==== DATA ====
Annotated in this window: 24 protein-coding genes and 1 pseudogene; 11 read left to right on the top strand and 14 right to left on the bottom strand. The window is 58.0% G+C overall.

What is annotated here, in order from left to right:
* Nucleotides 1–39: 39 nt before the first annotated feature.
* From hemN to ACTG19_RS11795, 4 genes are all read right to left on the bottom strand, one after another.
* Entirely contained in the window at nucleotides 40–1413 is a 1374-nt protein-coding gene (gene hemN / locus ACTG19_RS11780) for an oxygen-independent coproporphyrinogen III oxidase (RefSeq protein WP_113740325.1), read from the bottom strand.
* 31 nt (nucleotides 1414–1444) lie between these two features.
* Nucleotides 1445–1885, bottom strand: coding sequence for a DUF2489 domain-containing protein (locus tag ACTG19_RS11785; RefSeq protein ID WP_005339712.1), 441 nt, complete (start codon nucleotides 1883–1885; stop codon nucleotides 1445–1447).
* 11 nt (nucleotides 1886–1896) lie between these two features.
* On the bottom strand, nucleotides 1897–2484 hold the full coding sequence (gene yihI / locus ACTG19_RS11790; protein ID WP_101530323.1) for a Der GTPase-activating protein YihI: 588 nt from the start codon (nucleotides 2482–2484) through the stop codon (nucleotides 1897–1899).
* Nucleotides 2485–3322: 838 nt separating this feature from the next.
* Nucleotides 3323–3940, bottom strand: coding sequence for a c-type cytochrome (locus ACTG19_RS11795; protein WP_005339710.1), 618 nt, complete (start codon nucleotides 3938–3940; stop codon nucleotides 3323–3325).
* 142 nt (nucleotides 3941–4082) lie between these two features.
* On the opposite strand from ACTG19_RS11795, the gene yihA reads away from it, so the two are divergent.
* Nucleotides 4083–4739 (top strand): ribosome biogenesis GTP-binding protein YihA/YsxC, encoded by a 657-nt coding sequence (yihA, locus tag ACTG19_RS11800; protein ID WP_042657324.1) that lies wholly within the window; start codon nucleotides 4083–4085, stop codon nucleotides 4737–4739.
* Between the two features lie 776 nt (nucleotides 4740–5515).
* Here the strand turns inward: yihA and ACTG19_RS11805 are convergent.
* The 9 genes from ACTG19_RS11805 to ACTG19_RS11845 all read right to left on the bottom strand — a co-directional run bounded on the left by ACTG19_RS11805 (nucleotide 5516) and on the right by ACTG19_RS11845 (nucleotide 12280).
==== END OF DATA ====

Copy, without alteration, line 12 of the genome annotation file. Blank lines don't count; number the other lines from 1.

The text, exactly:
* 142 nt (nucleotides 3941–4082) lie between these two features.